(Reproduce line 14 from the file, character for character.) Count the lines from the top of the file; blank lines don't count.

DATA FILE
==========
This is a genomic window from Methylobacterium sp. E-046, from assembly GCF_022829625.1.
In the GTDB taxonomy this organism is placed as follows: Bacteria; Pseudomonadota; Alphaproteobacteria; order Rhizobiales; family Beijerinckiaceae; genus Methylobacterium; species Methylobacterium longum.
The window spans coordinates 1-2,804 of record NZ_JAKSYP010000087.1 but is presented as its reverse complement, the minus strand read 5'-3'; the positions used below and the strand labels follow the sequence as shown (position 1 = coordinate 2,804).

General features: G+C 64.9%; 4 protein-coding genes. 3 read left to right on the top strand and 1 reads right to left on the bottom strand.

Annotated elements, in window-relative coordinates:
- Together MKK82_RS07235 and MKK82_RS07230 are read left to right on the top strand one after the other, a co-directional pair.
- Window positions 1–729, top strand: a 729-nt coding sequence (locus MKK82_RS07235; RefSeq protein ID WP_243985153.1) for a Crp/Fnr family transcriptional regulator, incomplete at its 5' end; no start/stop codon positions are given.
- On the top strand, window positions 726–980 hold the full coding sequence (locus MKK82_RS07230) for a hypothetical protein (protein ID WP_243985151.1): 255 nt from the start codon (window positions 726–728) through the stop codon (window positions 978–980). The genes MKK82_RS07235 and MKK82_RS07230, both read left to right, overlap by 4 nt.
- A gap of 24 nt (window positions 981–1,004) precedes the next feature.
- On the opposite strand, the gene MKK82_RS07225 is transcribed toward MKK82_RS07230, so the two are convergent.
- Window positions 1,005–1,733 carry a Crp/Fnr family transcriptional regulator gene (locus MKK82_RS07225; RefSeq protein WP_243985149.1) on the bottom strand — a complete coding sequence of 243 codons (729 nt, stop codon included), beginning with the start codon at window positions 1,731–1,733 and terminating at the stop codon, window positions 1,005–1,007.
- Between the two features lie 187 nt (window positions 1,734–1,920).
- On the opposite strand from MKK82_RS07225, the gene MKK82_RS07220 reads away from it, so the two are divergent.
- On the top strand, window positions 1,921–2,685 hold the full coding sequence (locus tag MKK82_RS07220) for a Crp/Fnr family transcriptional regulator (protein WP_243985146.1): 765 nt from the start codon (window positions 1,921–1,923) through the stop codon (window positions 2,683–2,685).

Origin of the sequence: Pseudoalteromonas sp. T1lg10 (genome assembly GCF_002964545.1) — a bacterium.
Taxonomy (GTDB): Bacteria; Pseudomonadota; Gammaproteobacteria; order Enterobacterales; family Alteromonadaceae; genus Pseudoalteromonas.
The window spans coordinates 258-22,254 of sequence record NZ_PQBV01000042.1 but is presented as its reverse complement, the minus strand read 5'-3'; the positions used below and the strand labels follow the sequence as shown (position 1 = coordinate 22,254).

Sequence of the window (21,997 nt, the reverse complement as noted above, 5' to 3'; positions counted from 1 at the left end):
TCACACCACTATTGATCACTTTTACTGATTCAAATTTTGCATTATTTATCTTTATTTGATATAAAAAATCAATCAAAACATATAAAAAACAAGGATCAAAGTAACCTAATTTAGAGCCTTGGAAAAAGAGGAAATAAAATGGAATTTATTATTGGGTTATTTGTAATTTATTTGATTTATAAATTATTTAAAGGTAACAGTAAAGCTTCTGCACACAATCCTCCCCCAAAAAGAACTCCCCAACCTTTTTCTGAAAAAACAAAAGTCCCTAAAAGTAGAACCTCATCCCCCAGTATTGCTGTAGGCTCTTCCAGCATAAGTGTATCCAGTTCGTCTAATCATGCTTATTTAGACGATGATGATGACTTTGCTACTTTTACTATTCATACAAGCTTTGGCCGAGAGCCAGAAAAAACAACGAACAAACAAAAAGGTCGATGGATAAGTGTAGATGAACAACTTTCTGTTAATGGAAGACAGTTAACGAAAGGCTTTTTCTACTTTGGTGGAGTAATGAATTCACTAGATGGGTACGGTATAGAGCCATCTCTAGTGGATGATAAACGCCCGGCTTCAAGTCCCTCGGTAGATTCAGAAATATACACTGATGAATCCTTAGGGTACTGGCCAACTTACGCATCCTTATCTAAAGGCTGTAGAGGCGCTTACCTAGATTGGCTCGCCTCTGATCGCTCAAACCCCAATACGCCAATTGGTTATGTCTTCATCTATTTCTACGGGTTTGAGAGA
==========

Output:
- On the top strand, window positions 1,921–2,685 hold the full coding sequence (locus tag MKK82_RS07220) for a Crp/Fnr family transcriptional regulator (protein WP_243985146.1): 765 nt from the start codon (window positions 1,921–1,923) through the stop codon (window positions 2,683–2,685).